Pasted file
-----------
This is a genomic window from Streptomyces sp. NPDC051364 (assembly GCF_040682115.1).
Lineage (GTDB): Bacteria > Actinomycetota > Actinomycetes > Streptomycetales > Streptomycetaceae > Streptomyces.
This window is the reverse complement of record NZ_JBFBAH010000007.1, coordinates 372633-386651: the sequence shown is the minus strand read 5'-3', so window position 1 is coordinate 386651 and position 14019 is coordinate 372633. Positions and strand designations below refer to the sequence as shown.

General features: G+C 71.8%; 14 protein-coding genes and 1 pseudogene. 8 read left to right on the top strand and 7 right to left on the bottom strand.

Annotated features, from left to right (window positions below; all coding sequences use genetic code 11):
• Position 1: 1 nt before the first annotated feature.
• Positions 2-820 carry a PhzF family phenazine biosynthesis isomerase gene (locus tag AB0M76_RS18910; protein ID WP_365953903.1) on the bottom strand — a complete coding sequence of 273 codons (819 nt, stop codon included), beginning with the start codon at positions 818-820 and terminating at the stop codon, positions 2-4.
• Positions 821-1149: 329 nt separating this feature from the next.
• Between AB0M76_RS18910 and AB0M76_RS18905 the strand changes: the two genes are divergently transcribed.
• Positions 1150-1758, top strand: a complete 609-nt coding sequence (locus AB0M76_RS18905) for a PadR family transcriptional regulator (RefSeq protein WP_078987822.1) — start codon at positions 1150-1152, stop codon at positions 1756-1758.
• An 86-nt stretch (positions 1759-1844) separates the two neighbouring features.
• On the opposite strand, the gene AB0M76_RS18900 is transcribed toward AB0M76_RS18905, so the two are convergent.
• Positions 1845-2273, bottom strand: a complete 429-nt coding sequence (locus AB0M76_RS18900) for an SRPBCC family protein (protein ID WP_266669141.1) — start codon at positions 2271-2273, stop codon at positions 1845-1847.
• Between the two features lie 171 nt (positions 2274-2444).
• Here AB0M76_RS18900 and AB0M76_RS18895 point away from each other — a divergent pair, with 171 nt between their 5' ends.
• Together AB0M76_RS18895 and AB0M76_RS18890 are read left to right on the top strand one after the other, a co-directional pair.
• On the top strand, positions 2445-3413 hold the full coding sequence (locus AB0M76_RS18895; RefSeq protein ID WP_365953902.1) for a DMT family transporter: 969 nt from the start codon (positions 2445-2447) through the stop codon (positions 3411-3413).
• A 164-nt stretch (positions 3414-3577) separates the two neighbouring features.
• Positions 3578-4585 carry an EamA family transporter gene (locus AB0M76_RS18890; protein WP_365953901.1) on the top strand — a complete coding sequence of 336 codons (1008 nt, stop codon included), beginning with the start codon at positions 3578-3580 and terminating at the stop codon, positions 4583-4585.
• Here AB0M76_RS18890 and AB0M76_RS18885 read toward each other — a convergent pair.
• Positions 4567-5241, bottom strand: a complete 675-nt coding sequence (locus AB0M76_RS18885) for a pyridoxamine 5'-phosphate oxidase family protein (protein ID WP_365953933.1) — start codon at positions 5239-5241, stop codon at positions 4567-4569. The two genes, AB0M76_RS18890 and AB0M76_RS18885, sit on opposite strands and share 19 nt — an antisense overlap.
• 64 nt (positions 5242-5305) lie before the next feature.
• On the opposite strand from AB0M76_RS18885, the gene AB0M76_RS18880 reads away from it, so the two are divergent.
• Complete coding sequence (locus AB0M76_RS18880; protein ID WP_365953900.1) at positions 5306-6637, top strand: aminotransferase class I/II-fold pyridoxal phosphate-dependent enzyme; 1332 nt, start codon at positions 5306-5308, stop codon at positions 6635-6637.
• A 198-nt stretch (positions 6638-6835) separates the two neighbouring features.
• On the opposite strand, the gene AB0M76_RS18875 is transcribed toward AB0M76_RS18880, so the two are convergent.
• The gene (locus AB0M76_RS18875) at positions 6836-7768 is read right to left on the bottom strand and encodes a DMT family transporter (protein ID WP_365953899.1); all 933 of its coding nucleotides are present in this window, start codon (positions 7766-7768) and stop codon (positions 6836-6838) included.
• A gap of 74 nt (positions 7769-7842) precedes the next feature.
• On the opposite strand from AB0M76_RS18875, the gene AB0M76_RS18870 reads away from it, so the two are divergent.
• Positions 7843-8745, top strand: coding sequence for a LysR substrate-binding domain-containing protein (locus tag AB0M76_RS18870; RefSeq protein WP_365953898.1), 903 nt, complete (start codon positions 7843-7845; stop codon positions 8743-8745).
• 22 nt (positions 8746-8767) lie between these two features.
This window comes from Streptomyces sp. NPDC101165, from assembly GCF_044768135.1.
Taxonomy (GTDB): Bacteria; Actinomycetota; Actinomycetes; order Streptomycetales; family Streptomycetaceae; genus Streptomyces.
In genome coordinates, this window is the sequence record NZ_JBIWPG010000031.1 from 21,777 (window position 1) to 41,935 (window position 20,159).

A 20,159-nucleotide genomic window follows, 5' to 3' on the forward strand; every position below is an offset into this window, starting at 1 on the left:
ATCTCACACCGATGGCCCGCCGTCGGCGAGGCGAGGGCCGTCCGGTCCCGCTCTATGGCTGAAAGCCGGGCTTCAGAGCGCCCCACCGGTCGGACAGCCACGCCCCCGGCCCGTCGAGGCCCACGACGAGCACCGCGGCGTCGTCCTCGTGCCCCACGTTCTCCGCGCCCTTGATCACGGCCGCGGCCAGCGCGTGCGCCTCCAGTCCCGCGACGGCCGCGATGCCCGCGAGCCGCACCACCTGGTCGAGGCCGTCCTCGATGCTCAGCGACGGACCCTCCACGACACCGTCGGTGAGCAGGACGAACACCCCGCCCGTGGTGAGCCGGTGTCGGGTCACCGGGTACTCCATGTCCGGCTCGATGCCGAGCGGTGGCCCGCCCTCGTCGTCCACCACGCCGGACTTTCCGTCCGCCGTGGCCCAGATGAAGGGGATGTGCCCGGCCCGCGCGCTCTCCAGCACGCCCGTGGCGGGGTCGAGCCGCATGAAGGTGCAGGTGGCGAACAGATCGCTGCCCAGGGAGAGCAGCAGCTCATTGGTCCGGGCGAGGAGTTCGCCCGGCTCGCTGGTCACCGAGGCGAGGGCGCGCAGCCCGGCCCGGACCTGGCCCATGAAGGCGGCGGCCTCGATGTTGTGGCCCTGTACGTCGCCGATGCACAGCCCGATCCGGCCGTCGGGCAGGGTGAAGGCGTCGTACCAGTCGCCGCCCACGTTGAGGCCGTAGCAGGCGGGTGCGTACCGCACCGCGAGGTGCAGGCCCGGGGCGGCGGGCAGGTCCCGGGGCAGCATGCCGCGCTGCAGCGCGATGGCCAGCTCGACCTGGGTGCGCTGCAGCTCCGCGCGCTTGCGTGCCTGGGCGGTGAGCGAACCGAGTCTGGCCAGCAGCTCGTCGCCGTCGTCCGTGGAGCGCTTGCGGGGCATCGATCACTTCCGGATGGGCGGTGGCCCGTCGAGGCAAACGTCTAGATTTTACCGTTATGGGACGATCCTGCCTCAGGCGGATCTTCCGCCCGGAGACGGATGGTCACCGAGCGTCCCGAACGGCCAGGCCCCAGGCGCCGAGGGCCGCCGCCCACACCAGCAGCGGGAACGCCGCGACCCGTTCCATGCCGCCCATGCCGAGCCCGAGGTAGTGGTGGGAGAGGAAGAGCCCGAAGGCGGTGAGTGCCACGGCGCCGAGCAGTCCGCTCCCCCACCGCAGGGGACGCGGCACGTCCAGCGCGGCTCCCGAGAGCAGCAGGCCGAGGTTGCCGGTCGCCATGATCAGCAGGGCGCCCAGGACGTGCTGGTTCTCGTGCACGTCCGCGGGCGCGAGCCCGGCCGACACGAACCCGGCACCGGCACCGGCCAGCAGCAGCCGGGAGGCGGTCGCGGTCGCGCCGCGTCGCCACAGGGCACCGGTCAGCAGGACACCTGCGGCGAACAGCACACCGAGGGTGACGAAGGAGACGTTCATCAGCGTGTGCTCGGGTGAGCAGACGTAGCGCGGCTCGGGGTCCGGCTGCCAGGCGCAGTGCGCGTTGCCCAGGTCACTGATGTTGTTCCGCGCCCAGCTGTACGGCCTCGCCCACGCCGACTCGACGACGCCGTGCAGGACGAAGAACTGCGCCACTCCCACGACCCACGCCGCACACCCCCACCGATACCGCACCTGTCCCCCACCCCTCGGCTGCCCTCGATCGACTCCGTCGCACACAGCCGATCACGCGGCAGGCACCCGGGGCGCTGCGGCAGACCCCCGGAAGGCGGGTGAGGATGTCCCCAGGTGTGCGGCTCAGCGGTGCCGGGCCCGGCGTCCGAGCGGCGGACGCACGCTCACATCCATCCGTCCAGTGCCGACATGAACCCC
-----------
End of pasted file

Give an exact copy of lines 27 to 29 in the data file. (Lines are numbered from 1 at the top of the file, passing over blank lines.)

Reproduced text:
• The gene (locus AB0M76_RS18875) at positions 6836-7768 is read right to left on the bottom strand and encodes a DMT family transporter (protein ID WP_365953899.1); all 933 of its coding nucleotides are present in this window, start codon (positions 7766-7768) and stop codon (positions 6836-6838) included.
• A gap of 74 nt (positions 7769-7842) precedes the next feature.
• On the opposite strand from AB0M76_RS18875, the gene AB0M76_RS18870 reads away from it, so the two are divergent.